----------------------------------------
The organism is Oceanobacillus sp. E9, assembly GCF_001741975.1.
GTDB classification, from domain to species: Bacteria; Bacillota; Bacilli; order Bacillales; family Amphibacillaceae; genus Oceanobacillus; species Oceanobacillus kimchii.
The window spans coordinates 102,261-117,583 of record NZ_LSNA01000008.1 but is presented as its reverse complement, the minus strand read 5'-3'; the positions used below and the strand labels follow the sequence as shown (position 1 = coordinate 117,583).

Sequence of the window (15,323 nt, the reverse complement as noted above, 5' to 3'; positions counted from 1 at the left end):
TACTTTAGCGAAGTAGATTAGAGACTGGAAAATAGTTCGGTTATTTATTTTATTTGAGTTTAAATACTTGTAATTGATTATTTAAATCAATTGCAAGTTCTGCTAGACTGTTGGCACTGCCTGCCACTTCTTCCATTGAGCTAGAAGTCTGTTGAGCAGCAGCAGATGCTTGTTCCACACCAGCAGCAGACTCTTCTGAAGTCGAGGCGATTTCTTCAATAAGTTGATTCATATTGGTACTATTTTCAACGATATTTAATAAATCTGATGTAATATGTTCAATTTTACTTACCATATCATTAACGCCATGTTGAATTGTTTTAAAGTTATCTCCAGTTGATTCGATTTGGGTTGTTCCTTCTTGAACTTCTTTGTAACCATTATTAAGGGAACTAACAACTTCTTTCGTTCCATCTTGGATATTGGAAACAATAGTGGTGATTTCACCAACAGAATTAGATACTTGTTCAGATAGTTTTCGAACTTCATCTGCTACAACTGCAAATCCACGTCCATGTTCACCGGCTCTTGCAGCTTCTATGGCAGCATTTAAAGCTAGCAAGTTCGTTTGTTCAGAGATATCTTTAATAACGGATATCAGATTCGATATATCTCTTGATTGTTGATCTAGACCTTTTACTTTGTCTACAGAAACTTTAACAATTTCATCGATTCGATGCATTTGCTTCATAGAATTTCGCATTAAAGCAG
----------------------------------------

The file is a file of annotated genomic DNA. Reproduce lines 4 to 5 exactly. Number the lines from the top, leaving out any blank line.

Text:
Sequence of the window (15,323 nt, the reverse complement as noted above, 5' to 3'; positions counted from 1 at the left end):
TACTTTAGCGAAGTAGATTAGAGACTGGAAAATAGTTCGGTTATTTATTTTATTTGAGTTTAAATACTTGTAATTGATTATTTAAATCAATTGCAAGTTCTGCTAGACTGTTGGCACTGCCTGCCACTTCTTCCATTGAGCTAGAAGTCTGTTGAGCAGCAGCAGATGCTTGTTCCACACCAGCAGCAGACTCTTCTGAAGTCGAGGCGATTTCTTCAATAAGTTGATTCATATTGGTACTATTTTCAACGATATTTAATAAATCTGATGTAATATGTTCAATTTTACTTACCATATCATTAACGCCATGTTGAATTGTTTTAAAGTTATCTCCAGTTGATTCGATTTGGGTTGTTCCTTCTTGAACTTCTTTGTAACCATTATTAAGGGAACTAACAACTTCTTTCGTTCCATCTTGGATATTGGAAACAATAGTGGTGATTTCACCAACAGAATTAGATACTTGTTCAGATAGTTTTCGAACTTCATCTGCTACAACTGCAAATCCACGTCCATGTTCACCGGCTCTTGCAGCTTCTATGGCAGCATTTAAAGCTAGCAAGTTCGTTTGTTCAGAGATATCTTTAATAACGGATATCAGATTCGATATATCTCTTGATTGTTGATCTAGACCTTTTACTTTGTCTACAGAAACTTTAACAATTTCATCGATTCGATGCATTTGCTTCATAGAATTTCGCATTAAAGCAG